By Edward Lambert
Stan Fischer, vice-chairman of the Fed, gave a speech yesterday. He said this:
"As we noted in our statement, we continue to expect that the evolution of the economy will warrant some gradual increases in the federal funds rate over time to achieve and maintain our objectives. That assessment is based on our view that the neutral nominal federal funds rate - that is, the interest rate that is neither expansionary nor contractionary and keeps the economy operating on an even keel - is currently low by historical standards. With the federal funds rate modestly below the neutral rate, the current stance of monetary policy should be viewed as modestly accommodative, which is appropriate to foster further progress toward our objectives. But since monetary policy is only modestly accommodative, there appears little risk of falling behind the curve in the near future, and gradual increases in the federal funds rate will likely be sufficient to get monetary policy to a neutral stance over the next few years."
I have highlighted the ideas that I will focus on.
Fischer is saying that the current Fed nominal rate is just below the neutral nominal rate. I agree. However, the neutral nominal rate has been falling. It appears he thinks it is rising. Here is a graph explaining what I mean.
The orange line shows the actual Effective Fed rate. The violet line shows my estimate of the neutral nominal rate according to the business profit cycle of effective demand. The graph shows my estimate a bit above the actual Fed rate, but it is trending downward (falling blue arrow).
Fischer also estimates that the neutral rate is a bit above the current Fed rate, so he says monetary policy is modestly accommodative. However, he believes that the neutral nominal rate is rising (rising red arrow), because he says there is little risk of falling behind the curve.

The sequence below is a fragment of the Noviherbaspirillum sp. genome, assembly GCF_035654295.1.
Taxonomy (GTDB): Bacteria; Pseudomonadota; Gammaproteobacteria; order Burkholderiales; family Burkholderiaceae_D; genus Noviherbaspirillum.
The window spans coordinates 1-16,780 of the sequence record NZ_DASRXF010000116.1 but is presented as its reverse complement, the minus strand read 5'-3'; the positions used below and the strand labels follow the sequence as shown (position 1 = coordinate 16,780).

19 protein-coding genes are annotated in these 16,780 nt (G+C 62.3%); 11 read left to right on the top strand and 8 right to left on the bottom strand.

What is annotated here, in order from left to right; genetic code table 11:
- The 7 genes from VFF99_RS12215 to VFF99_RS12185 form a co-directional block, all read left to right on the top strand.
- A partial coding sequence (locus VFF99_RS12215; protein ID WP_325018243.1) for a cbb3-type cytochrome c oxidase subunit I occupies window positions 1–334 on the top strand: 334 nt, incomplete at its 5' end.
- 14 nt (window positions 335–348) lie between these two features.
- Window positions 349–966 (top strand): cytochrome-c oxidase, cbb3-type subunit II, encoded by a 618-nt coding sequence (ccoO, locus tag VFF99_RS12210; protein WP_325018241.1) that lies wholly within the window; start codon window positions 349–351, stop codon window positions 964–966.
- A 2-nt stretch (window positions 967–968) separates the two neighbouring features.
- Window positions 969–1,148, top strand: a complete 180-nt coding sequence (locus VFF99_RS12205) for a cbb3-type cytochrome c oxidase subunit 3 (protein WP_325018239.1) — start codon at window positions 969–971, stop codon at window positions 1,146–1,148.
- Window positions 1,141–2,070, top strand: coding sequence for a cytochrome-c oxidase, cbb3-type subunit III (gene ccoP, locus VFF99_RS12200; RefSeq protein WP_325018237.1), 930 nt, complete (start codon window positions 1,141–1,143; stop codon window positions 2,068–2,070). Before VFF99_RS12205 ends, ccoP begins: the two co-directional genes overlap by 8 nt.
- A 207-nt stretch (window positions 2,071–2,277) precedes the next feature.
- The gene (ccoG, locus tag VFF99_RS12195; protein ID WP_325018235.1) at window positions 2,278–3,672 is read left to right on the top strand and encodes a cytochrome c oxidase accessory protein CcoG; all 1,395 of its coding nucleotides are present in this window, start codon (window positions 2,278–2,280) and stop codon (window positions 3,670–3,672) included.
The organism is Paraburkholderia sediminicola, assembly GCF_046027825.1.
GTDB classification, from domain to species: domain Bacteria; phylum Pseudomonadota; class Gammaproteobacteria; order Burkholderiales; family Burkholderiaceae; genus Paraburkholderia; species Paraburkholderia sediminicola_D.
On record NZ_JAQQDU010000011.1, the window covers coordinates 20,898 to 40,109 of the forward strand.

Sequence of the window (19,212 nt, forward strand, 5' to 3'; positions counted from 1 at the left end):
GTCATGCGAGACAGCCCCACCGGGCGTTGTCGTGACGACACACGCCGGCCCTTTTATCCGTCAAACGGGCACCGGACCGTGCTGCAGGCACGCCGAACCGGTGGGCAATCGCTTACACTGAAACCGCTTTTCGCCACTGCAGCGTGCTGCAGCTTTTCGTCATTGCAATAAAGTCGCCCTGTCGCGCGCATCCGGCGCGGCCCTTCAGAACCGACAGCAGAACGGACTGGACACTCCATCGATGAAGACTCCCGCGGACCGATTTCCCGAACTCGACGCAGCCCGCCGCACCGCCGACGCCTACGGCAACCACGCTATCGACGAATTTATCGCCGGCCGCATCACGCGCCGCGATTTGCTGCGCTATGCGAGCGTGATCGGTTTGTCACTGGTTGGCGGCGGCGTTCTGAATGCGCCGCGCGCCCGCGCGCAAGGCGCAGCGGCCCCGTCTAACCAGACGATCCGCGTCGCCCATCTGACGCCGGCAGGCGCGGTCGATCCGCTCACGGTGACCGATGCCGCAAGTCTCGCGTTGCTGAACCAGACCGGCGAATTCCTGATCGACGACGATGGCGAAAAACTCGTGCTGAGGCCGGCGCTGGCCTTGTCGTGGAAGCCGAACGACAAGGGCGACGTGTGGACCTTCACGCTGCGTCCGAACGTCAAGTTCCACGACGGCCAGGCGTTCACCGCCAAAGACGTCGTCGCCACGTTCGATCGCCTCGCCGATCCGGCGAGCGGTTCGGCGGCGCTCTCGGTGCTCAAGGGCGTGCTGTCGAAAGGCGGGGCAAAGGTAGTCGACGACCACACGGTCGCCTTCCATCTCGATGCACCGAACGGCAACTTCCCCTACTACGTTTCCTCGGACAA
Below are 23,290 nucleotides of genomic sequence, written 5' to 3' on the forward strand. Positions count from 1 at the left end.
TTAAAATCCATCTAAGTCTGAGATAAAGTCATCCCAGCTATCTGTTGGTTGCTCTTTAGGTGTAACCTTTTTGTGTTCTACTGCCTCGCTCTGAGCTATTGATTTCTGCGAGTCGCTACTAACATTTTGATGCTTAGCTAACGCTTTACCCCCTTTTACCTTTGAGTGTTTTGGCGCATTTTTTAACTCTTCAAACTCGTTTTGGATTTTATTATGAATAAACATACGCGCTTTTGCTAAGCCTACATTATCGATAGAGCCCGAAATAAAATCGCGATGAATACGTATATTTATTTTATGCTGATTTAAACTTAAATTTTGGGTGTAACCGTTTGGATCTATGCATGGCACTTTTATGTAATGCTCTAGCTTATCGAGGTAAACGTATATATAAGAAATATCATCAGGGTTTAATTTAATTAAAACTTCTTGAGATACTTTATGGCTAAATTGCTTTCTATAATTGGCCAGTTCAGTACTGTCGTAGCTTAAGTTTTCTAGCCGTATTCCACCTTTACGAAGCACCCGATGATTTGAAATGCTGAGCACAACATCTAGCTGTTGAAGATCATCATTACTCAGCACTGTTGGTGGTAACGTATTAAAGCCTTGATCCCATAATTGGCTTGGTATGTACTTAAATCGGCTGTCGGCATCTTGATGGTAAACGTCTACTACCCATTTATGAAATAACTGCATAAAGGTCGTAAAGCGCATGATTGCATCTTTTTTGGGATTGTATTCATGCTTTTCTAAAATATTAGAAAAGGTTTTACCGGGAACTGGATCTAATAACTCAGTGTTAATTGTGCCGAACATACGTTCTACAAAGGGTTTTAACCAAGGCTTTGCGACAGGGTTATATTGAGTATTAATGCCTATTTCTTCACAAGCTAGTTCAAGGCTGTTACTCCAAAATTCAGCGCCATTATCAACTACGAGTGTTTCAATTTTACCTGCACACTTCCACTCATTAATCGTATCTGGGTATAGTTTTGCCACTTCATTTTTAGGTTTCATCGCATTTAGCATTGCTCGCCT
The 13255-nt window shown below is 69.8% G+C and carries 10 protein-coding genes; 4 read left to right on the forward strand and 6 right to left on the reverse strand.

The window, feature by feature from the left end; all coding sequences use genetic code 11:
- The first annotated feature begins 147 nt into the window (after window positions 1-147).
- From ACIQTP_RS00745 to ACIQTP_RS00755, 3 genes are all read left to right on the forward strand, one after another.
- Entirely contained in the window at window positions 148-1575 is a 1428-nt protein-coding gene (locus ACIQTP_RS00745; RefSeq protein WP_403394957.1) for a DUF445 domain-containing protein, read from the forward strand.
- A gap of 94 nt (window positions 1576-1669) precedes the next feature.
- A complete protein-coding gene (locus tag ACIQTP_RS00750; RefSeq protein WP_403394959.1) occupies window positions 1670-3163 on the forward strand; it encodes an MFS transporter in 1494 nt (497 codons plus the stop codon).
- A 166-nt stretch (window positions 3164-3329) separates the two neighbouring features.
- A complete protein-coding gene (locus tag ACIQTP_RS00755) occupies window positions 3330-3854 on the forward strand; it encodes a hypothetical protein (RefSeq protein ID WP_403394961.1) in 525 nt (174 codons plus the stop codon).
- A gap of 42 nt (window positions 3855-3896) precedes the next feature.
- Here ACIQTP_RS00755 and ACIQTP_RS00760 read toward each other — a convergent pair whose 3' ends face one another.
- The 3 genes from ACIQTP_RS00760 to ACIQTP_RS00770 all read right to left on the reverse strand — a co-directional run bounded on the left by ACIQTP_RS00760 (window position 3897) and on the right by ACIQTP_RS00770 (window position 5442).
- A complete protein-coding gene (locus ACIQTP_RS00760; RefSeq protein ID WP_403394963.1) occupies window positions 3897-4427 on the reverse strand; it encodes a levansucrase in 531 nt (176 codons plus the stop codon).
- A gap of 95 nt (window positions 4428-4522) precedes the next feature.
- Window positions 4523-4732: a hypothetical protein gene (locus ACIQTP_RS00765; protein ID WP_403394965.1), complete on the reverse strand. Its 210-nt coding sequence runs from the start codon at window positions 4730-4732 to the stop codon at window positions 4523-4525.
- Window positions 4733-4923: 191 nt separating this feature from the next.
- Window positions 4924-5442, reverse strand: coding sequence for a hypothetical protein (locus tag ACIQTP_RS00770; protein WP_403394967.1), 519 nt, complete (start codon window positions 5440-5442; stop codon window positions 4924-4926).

One of us sees the curve upside-down, and I believe it is he. He sees the curve going up, while I see it going down. The business cycle is showing signs of coming to an end. Profits are coming down for over a year. Unemployment is flat-lining. Auto sales have peaked. Year-over-year change in non-farm employment is trending down. There are more signals that the business cycle is decaying into a contraction.
Fischer believes that the Fed rate can rise safely at some point. But from my point of view, any rise in the Fed rate will bump against a falling nominal neutral rate.
The Fed has been behind the curve for years and did not know it, basically because it does not have a grasp of potential GDP. Here is my estimation of the Real output gap against the CBO's. My estimation is based on comparing an effective labor share number against capacity utilization, which is optimized when the business cycle reaches its peak. Capacity utilization has already been optimized in this business cycle.
The CBO sees real GDP still about $300 billion below potential. It sees the curve still rising. Whereas I see that the output gap has already gone through a normal business cycle peak shown in the rose-highlighted area. I see the output gap already falling toward a contraction. Therefore, I see the curve going down.
The Fed should not raise the Fed rate. Monetary policy will tighten on its own as the business cycle further decays over time.